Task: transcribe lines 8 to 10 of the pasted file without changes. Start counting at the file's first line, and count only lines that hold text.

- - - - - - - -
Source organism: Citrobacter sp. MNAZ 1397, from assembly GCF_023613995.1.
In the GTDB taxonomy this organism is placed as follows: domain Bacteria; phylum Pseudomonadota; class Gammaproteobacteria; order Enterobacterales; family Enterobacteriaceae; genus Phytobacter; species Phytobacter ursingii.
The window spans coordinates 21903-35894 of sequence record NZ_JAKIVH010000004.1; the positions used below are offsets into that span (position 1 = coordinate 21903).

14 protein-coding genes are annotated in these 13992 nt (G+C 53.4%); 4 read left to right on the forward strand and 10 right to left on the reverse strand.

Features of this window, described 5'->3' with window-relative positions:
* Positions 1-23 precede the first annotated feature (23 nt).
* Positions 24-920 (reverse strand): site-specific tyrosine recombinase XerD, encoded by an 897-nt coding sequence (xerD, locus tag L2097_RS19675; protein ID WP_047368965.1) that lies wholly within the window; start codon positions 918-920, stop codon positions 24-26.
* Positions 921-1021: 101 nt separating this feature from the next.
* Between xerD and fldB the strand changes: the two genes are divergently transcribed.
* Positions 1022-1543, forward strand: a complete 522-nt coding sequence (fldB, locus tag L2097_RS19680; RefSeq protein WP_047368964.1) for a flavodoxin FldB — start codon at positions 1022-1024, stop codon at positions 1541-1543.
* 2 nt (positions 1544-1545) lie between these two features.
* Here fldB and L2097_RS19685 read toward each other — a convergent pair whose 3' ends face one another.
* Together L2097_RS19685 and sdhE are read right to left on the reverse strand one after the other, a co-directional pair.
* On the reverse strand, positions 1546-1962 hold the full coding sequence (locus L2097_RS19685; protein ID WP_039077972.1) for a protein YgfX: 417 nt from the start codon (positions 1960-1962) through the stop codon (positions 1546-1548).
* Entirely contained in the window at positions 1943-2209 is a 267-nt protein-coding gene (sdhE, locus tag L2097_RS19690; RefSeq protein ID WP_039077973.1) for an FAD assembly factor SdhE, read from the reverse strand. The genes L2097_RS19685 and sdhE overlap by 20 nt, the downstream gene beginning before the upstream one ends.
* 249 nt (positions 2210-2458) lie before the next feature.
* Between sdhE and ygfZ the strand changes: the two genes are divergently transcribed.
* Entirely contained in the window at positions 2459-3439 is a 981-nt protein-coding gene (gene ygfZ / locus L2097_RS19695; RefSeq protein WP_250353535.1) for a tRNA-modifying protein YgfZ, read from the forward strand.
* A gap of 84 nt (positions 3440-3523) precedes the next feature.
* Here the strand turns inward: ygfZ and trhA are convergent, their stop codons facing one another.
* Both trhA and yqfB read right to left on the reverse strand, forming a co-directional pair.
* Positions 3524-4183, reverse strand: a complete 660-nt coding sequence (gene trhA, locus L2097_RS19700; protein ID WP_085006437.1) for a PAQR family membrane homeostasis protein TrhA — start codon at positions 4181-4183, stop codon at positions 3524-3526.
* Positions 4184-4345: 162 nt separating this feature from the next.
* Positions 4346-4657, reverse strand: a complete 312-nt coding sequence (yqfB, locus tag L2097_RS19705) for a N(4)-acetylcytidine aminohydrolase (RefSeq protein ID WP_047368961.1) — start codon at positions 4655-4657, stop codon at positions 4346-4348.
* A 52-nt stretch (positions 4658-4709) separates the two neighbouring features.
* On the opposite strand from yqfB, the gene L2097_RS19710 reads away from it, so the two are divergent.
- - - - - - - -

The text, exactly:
* Positions 921-1021: 101 nt separating this feature from the next.
* Between xerD and fldB the strand changes: the two genes are divergently transcribed.
* Positions 1022-1543, forward strand: a complete 522-nt coding sequence (fldB, locus tag L2097_RS19680; RefSeq protein WP_047368964.1) for a flavodoxin FldB — start codon at positions 1022-1024, stop codon at positions 1541-1543.